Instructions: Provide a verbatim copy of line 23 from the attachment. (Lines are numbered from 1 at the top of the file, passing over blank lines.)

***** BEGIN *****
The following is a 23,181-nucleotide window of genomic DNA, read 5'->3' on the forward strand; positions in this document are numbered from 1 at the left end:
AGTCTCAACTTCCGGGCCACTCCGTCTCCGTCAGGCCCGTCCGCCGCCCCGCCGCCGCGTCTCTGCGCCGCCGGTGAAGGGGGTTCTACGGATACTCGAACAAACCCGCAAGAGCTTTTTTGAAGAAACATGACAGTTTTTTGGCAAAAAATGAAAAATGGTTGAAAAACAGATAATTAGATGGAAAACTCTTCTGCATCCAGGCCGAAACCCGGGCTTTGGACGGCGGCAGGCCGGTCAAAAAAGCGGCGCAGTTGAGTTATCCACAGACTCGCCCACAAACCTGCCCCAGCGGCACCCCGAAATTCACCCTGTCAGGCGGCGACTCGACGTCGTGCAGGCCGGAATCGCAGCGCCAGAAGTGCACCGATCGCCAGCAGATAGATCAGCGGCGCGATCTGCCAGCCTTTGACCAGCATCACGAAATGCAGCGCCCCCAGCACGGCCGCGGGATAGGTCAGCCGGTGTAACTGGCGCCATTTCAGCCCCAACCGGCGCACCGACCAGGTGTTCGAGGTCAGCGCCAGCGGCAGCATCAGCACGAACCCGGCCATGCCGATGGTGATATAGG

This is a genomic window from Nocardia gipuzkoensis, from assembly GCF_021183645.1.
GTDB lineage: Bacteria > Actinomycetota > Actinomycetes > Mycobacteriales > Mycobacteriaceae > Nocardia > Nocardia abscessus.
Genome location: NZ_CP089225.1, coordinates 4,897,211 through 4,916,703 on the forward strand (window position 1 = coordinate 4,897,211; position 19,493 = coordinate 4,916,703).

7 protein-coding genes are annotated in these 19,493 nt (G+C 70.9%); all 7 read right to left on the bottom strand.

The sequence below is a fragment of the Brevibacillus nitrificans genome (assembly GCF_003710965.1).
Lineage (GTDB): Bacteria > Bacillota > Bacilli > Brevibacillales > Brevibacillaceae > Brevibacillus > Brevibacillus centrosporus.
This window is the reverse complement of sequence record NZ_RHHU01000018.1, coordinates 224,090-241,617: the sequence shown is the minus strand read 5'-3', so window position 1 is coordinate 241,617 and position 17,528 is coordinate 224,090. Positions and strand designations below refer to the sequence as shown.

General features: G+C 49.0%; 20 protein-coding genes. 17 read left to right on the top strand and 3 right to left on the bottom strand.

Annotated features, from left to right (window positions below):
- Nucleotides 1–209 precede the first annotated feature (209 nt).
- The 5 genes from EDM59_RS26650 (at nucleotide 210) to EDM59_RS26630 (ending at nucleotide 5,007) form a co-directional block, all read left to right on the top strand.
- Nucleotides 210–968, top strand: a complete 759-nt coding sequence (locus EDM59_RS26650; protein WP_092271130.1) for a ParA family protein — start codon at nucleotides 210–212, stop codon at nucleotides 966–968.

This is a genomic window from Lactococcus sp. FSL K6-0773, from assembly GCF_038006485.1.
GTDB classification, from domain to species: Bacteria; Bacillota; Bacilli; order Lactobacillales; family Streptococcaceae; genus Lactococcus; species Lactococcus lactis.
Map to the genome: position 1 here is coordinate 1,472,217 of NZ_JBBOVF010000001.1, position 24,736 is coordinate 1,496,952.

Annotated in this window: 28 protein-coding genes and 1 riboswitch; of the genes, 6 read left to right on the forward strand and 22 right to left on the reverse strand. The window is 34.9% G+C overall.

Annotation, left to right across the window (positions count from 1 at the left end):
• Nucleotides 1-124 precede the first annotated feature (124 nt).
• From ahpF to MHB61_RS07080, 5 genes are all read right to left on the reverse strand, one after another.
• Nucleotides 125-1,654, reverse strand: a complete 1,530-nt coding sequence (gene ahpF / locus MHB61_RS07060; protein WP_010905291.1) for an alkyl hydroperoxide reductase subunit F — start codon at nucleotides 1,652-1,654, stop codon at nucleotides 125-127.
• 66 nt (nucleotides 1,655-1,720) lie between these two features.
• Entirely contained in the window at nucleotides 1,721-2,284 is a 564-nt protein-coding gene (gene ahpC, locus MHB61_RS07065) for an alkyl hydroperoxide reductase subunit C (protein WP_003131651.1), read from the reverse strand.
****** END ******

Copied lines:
• 66 nt (nucleotides 1,655-1,720) lie between these two features.